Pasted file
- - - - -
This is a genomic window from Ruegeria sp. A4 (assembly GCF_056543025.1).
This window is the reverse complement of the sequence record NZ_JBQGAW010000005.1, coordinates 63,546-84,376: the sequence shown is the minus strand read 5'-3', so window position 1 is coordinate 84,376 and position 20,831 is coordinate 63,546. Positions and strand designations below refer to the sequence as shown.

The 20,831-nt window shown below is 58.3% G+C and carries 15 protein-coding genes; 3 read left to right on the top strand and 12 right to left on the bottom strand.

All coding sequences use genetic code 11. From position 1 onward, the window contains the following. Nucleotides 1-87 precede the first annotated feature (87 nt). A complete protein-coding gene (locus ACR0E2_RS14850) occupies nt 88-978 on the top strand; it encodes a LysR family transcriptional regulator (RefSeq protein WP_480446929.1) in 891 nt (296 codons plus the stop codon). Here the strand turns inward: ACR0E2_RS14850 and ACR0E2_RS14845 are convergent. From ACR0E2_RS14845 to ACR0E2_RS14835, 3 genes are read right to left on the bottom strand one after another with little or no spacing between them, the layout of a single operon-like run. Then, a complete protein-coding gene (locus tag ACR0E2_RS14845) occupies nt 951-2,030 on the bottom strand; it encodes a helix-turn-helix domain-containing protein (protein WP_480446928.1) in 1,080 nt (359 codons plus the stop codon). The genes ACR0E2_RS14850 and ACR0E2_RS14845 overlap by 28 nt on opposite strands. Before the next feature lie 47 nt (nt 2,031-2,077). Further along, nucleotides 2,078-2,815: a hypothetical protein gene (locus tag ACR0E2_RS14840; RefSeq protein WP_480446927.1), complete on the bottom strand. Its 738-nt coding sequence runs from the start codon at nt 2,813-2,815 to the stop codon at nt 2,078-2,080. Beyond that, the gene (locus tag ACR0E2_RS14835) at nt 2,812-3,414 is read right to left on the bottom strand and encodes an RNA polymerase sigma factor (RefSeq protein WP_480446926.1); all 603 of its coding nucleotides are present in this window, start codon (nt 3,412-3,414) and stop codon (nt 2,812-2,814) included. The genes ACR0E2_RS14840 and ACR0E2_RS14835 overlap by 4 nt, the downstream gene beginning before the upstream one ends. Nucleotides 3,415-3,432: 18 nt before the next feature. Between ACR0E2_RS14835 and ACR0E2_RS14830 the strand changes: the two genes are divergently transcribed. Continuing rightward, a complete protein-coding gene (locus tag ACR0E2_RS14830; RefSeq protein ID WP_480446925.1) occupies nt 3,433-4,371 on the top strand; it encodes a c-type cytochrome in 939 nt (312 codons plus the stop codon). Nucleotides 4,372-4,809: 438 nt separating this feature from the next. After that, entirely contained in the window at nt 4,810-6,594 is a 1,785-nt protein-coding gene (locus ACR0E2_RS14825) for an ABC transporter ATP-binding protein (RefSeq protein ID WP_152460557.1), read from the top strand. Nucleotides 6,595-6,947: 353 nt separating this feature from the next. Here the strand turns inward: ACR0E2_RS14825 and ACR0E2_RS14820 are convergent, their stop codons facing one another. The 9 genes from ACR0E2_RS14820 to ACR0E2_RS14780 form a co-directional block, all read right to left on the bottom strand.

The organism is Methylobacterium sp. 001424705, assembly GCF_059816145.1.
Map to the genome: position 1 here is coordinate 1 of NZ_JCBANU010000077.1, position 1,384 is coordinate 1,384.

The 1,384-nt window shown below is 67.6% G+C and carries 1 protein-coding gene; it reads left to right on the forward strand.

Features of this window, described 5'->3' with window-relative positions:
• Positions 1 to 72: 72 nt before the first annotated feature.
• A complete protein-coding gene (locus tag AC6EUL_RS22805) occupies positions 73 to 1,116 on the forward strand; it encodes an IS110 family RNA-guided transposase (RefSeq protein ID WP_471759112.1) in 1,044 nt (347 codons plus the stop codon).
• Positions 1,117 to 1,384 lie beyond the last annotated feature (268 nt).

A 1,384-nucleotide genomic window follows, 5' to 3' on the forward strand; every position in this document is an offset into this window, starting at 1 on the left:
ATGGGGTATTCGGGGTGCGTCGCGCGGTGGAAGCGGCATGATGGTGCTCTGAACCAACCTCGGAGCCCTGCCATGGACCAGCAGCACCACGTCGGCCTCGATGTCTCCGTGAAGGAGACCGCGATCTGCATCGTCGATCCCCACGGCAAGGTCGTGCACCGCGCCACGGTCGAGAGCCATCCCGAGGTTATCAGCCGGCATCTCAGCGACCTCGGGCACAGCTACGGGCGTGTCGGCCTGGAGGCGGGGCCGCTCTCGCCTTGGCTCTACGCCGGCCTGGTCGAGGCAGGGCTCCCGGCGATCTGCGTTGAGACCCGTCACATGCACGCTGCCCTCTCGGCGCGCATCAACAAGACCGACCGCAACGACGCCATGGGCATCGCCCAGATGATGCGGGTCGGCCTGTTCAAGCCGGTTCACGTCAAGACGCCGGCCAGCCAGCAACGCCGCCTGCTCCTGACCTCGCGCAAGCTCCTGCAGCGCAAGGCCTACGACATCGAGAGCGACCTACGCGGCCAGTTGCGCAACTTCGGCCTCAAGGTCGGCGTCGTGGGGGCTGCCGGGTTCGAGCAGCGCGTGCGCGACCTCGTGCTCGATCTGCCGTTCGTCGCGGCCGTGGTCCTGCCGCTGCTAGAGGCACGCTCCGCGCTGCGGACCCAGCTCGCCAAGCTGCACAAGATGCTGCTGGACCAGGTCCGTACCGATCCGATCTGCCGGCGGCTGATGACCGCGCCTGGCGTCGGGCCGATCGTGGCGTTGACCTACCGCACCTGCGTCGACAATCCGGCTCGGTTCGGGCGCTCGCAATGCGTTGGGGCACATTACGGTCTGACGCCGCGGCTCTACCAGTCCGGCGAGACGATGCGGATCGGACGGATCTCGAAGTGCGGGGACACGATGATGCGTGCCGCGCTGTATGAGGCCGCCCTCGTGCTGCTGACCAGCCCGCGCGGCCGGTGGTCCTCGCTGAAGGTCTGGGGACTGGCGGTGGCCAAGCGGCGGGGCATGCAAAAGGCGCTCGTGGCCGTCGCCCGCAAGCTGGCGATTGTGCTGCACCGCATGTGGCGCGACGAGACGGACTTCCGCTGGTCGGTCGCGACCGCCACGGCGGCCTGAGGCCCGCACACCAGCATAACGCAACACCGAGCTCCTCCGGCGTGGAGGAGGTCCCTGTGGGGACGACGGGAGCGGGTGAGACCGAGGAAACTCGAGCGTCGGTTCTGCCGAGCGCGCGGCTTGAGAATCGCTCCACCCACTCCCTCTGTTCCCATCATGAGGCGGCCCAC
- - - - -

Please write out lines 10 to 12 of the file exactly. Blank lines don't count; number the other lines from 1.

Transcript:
• A complete protein-coding gene (locus tag AC6EUL_RS22805) occupies positions 73 to 1,116 on the forward strand; it encodes an IS110 family RNA-guided transposase (RefSeq protein ID WP_471759112.1) in 1,044 nt (347 codons plus the stop codon).
• Positions 1,117 to 1,384 lie beyond the last annotated feature (268 nt).

A 1,384-nucleotide genomic window follows, 5' to 3' on the forward strand; every position in this document is an offset into this window, starting at 1 on the left: